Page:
Memphis, Tennessee – home of Elvis, the blues, great barbecue and now, temporarily home to Freedom’s Sisters, SITES’ landmark exhibition honoring and celebrating the lives and contributions of 20 remarkable women who championed the causes of the civil rights movement, which opened at the National Civil Rights Museum on January.
A mere ten days after watching Barack Obama being sworn in as President, and just before the start of Black History Month, I couldn’t imagine a more fitting or meaningful place to be. From the tour that allowed me to stand on the Lorraine Motel balcony where Dr. King was shot (an intense and overwhelming experience) to the amazing conversations I had with both Myrlie Evers-Williams and Sonia Sanchez, this field trip and this exhibition defies anyone to not be awed and inspired by the human spirit; the tribulations it can overcome, the trials it will rise above and the triumphs it can ensure.
Each of the twenty women in this exhibit suffered and sacrificed, and each of them would, I think, have been pleased to know that their stories are being told at this particular museum. There was not a dry eye at the opening when Dr. Sanchez described writing a letter to her now-deceased father on Election Day 2008, explaining to him that a black man had become President of the United States. This powerhouse of a woman, who integrated the unions in New York, was integral to the Black Power movement, and uses poetry as a powerful medium to carry her message of equality and freedom for all, truly is a living legend. Myrlie Evers-Williams amplified the emotion when she explained that not only did she and Medgar Evers-Williams talk about and accept that his death (and possibly hers as well) was an inevitable consequence of the actions they were taking in Mississippi, but that she was never able to get the bloodstain completely out of their driveway after he was gunned down in front of her and their children in 1963.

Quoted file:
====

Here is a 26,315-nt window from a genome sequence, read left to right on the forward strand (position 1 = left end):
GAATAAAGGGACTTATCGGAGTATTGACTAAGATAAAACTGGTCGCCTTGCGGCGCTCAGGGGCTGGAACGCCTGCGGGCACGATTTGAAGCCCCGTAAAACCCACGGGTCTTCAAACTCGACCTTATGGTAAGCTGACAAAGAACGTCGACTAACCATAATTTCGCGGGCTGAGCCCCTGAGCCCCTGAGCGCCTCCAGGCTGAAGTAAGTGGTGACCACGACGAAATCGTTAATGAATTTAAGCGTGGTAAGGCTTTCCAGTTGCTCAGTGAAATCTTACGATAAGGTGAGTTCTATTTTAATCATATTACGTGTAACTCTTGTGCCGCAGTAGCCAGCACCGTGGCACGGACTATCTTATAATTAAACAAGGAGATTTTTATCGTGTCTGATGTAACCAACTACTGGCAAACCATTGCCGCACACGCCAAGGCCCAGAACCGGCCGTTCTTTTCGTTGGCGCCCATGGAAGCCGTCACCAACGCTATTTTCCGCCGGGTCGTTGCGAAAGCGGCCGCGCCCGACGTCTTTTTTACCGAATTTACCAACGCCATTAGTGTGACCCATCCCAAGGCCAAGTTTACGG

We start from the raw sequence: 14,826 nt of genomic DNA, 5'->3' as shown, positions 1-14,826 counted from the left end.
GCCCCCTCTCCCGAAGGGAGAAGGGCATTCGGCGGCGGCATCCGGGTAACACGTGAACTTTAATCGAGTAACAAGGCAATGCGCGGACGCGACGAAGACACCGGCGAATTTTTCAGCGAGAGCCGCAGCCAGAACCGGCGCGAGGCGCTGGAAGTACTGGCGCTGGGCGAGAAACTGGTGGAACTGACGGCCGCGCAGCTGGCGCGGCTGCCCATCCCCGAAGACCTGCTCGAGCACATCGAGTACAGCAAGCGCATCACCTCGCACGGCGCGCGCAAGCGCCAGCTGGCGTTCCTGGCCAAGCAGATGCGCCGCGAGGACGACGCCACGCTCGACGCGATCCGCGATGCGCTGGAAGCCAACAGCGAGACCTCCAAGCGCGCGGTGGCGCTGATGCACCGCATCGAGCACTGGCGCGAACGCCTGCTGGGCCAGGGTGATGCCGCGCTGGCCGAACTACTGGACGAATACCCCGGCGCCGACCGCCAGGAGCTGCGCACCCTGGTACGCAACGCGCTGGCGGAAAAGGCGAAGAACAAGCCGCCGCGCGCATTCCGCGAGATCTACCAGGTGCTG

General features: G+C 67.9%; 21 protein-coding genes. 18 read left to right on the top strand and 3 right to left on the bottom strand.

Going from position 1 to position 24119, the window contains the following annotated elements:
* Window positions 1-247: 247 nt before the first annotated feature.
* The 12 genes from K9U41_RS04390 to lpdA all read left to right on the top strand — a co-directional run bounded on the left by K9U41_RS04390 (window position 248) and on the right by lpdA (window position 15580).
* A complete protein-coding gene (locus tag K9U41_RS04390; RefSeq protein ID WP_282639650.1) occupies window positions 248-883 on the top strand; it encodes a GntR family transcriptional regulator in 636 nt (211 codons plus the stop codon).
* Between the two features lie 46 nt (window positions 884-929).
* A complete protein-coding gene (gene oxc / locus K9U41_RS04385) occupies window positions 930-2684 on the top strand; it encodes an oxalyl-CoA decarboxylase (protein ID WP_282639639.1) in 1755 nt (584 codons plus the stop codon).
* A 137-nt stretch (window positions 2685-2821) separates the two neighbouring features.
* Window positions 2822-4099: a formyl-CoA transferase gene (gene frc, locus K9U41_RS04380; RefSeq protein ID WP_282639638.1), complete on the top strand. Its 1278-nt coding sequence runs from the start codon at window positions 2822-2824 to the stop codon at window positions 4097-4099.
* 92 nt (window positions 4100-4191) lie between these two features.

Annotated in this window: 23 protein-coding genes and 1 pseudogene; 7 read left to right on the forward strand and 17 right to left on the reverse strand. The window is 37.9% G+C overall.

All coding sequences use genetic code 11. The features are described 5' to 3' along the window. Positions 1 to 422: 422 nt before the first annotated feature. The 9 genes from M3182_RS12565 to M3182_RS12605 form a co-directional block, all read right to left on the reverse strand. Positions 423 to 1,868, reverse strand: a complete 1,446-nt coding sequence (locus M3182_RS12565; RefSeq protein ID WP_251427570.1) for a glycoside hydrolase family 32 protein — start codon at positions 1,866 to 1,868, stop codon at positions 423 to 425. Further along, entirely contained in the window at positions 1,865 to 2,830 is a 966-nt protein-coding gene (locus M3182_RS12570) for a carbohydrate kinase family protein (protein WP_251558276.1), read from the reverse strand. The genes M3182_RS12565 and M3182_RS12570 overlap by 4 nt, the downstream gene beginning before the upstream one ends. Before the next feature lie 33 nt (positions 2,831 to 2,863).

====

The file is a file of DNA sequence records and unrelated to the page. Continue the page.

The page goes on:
Listening to and talking with these women was an unmatched experience. Doing it on such hallowed ground, at such an historic time in our nation made it a never-to-be-repeated moment that I will treasure. Watching Sonia Sanchez stand at a lunch counter and engage in the training that all sit-in activists had to undergo was poignant; a powerful reminder that we have traveled far, but there are still miles to go. Watching Myrlie Evers-Williams hug her daughter Rena, as we stood outside rooms 306 and 307 of the Lorraine Motel was startling in its intensity and almost felt like I was intruding – room 306 was Dr. King’s room, preserved in situ by the Museum – rumpled sheets, dirty ashtrays and all – a reminder that this man, like all who have moved into the mythology of our history was, in fact, very human. In the end I think we all shed some tears during this opening. But there were tears of joy too, and there was laughter in the reminiscing, and hope in the retelling of stories, and wonder to be found in the future. Freedom’s Sisters is both timely and significant, bringing women too long unrecognized out into the spotlight and celebrating them as they deserve.
--Aoife Toomey, SITES special assistant to the director